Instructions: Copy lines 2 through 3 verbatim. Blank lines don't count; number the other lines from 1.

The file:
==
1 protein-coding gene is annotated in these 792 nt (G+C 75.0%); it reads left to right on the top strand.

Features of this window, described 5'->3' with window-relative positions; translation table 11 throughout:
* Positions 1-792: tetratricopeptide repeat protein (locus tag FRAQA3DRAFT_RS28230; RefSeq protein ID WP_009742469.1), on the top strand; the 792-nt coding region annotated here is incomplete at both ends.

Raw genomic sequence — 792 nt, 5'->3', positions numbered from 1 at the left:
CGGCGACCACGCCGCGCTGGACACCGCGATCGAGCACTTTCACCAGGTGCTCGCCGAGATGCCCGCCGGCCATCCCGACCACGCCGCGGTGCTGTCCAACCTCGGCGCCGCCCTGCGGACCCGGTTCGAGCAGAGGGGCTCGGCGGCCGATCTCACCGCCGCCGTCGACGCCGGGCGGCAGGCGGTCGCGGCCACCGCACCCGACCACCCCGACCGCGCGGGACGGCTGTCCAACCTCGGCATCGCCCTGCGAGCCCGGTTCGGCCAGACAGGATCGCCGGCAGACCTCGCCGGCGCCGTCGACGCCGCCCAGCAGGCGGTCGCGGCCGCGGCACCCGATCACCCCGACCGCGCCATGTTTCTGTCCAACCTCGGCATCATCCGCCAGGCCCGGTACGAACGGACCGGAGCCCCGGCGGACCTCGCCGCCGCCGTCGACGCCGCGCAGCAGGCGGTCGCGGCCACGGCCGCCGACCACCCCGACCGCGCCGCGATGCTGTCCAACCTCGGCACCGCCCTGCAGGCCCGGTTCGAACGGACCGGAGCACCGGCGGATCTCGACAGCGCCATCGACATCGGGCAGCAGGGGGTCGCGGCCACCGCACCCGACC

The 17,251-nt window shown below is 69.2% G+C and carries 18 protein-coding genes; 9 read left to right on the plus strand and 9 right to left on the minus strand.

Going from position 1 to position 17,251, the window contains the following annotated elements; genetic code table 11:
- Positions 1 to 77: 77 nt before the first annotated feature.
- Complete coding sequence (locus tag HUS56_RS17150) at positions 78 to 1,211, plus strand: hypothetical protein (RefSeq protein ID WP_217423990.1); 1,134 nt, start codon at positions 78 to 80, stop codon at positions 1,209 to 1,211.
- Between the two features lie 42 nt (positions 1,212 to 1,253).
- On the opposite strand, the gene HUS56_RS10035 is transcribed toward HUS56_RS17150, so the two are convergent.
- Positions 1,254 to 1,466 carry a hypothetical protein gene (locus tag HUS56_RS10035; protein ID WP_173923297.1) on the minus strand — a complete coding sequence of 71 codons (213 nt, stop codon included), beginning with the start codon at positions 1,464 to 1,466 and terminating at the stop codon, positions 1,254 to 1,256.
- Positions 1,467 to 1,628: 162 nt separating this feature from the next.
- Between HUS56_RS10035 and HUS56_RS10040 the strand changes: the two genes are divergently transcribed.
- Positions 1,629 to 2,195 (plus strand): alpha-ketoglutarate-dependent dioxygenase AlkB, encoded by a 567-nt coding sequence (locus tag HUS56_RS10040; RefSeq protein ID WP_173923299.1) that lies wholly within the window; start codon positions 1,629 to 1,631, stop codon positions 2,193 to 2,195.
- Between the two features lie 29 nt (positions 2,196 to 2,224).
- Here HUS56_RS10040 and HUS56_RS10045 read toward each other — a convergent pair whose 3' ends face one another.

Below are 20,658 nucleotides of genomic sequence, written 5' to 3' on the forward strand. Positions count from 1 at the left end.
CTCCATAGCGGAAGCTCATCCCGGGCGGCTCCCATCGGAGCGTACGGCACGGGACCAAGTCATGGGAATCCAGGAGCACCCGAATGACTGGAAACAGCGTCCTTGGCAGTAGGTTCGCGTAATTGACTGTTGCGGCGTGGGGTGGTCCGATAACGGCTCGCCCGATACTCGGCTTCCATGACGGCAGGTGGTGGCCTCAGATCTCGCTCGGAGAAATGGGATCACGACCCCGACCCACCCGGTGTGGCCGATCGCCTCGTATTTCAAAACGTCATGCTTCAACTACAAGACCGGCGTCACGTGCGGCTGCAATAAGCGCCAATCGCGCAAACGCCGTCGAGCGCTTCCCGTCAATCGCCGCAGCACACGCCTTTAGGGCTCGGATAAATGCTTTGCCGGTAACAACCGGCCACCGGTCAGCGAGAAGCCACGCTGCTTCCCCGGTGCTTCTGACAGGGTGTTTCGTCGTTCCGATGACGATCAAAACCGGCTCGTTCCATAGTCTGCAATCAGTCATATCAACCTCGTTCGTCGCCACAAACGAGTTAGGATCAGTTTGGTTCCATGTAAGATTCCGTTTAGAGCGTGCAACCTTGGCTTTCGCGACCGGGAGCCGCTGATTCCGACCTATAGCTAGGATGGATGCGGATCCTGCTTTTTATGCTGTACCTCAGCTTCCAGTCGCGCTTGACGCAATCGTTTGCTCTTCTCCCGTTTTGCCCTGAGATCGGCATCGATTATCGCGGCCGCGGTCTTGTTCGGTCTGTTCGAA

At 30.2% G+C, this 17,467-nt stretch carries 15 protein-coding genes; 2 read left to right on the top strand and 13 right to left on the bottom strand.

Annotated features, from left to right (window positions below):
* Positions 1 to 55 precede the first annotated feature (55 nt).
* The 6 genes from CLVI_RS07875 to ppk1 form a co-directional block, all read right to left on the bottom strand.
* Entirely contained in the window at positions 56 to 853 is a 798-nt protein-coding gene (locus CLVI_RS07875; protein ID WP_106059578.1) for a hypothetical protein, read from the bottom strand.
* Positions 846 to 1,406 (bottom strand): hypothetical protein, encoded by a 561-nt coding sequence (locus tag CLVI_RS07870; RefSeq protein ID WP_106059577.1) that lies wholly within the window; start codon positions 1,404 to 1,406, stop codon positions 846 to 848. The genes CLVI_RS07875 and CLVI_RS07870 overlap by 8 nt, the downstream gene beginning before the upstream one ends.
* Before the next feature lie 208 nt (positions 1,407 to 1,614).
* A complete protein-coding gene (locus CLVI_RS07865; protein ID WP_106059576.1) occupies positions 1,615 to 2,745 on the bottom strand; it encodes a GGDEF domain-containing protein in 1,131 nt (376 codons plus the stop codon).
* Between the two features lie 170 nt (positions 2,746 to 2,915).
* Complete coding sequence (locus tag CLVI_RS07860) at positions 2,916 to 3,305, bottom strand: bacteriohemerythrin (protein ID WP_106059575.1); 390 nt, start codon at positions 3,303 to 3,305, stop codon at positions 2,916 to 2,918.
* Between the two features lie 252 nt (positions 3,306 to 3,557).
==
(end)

Features of this window, described 5'->3' with window-relative positions; translation table 11 throughout:
* Positions 1-792: tetratricopeptide repeat protein (locus tag FRAQA3DRAFT_RS28230; RefSeq protein ID WP_009742469.1), on the top strand; the 792-nt coding region annotated here is incomplete at both ends.